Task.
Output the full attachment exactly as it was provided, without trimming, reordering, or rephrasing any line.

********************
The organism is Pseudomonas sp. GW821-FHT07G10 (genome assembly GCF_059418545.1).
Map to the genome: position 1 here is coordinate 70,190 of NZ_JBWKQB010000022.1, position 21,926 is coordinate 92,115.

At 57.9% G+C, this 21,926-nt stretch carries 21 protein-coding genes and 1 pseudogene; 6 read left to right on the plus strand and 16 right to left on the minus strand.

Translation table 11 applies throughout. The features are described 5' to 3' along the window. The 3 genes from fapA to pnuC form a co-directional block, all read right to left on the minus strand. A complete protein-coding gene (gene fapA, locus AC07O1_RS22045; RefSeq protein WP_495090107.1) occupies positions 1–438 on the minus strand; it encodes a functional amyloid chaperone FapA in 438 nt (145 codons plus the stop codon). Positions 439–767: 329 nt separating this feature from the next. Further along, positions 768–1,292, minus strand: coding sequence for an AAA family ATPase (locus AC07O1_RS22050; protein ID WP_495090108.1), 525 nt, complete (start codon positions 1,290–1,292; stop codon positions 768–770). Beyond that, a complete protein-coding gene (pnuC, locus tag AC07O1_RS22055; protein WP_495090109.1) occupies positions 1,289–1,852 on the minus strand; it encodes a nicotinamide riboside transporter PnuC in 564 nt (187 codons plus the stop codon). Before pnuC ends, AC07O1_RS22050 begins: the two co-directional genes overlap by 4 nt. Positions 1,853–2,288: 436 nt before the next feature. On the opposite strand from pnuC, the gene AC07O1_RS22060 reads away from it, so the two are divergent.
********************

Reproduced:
The organism is Pseudomonas sp. GW821-FHT07G10 (genome assembly GCF_059418545.1).
Map to the genome: position 1 here is coordinate 70,190 of NZ_JBWKQB010000022.1, position 21,926 is coordinate 92,115.

At 57.9% G+C, this 21,926-nt stretch carries 21 protein-coding genes and 1 pseudogene; 6 read left to right on the plus strand and 16 right to left on the minus strand.

Translation table 11 applies throughout. The features are described 5' to 3' along the window. The 3 genes from fapA to pnuC form a co-directional block, all read right to left on the minus strand. A complete protein-coding gene (gene fapA, locus AC07O1_RS22045; RefSeq protein WP_495090107.1) occupies positions 1–438 on the minus strand; it encodes a functional amyloid chaperone FapA in 438 nt (145 codons plus the stop codon). Positions 439–767: 329 nt separating this feature from the next. Further along, positions 768–1,292, minus strand: coding sequence for an AAA family ATPase (locus AC07O1_RS22050; protein ID WP_495090108.1), 525 nt, complete (start codon positions 1,290–1,292; stop codon positions 768–770). Beyond that, a complete protein-coding gene (pnuC, locus tag AC07O1_RS22055; protein WP_495090109.1) occupies positions 1,289–1,852 on the minus strand; it encodes a nicotinamide riboside transporter PnuC in 564 nt (187 codons plus the stop codon). Before pnuC ends, AC07O1_RS22050 begins: the two co-directional genes overlap by 4 nt. Positions 1,853–2,288: 436 nt before the next feature. On the opposite strand from pnuC, the gene AC07O1_RS22060 reads away from it, so the two are divergent.